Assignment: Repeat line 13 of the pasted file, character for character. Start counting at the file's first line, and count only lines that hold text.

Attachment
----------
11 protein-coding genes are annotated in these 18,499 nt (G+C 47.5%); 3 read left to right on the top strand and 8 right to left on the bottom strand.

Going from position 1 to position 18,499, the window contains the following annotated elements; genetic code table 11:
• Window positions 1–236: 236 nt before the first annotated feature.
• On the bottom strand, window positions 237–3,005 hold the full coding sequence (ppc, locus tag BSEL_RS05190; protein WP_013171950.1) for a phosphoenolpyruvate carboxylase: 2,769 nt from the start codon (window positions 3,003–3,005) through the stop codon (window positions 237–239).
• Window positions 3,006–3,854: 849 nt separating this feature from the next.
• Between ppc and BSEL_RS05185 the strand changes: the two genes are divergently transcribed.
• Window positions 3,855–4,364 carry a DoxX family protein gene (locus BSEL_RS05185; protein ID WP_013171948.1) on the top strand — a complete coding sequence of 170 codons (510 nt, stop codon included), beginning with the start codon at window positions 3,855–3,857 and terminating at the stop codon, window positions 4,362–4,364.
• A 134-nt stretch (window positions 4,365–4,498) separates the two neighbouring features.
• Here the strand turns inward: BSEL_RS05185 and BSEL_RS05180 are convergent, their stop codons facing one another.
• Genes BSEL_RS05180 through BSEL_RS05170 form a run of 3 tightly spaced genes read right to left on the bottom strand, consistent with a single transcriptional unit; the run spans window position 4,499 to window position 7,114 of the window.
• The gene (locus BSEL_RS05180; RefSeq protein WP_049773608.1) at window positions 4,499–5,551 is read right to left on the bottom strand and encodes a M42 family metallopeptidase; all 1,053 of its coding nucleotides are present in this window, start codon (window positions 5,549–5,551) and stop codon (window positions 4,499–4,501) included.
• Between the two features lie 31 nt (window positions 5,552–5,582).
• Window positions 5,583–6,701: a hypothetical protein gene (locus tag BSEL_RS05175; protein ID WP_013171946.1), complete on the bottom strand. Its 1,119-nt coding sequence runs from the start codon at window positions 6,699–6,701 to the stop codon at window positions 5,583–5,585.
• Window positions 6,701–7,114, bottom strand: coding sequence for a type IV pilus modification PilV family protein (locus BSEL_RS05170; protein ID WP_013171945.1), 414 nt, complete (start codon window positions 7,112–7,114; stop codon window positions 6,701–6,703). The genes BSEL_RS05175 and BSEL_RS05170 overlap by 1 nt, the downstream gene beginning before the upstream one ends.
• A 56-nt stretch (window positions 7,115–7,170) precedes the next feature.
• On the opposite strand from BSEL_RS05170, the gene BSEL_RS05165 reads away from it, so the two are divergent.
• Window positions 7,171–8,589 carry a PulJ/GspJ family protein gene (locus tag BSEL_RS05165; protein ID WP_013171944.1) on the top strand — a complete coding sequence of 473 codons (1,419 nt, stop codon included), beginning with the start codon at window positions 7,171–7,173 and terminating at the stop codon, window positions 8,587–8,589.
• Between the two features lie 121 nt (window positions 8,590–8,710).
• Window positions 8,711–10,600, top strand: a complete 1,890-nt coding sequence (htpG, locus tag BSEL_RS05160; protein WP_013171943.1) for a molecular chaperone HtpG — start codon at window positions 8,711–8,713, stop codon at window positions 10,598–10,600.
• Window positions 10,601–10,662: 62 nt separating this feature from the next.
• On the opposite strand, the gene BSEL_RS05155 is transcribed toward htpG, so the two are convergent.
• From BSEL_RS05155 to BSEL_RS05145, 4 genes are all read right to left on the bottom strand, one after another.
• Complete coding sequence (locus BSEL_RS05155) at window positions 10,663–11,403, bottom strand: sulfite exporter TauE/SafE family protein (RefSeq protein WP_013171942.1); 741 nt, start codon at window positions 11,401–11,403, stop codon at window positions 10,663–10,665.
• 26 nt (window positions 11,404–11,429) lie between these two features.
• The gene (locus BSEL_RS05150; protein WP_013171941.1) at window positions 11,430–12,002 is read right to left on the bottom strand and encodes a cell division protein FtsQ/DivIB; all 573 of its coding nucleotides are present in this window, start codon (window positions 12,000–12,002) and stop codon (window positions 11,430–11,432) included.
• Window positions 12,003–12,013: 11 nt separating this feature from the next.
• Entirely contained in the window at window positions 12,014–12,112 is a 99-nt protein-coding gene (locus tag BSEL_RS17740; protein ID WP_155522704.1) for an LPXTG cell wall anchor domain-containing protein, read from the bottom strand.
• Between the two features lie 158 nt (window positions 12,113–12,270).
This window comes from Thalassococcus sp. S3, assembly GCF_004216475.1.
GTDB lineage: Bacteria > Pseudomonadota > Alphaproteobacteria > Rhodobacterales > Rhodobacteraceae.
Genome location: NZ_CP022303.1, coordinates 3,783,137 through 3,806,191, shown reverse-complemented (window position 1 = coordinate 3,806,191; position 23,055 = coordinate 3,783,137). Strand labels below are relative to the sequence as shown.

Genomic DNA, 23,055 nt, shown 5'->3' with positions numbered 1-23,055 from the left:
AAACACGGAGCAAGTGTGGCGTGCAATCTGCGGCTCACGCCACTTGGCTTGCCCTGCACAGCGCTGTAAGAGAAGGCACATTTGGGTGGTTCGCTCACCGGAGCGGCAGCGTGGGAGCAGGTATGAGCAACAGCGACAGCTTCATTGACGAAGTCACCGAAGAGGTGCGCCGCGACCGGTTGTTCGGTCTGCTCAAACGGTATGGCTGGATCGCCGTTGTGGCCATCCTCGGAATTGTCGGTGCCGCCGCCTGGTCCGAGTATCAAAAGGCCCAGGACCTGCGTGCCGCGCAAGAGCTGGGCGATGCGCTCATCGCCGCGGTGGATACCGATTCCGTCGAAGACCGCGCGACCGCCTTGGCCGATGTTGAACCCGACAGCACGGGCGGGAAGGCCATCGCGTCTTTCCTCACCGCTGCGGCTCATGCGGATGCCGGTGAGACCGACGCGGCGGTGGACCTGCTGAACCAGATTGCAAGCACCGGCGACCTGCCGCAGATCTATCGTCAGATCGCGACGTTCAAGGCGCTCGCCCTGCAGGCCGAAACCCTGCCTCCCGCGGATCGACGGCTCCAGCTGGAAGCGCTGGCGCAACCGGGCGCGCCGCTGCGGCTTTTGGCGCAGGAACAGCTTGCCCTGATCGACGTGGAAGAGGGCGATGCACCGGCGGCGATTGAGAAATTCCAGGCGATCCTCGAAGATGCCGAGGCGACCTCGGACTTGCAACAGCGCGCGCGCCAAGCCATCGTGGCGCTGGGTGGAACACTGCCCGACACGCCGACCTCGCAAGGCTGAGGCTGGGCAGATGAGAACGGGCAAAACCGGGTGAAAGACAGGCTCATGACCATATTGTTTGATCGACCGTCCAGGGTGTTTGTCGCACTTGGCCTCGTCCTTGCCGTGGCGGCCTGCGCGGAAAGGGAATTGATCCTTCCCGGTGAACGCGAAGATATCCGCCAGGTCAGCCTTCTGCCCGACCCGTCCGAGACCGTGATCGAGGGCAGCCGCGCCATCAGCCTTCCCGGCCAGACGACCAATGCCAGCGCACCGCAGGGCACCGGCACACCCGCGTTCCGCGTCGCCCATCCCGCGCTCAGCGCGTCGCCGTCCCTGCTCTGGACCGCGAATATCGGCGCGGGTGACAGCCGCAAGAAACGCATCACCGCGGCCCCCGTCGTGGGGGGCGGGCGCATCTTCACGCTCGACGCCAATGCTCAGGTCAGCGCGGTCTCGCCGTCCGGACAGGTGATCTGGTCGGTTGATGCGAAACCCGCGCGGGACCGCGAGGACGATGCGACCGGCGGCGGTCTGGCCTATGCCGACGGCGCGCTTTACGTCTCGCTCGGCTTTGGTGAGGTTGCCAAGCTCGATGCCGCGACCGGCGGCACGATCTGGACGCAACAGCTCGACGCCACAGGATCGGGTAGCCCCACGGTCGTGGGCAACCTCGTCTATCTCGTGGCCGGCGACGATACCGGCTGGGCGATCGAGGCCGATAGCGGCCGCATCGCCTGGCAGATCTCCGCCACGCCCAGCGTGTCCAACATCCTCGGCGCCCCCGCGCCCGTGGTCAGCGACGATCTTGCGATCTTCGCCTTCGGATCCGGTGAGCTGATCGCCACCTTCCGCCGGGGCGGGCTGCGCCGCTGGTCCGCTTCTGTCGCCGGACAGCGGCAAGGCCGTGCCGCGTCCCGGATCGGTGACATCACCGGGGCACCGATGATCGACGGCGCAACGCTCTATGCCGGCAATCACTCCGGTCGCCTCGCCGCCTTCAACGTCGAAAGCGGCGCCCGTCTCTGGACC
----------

• Window positions 5,583–6,701: a hypothetical protein gene (locus tag BSEL_RS05175; protein ID WP_013171946.1), complete on the bottom strand. Its 1,119-nt coding sequence runs from the start codon at window positions 6,699–6,701 to the stop codon at window positions 5,583–5,585.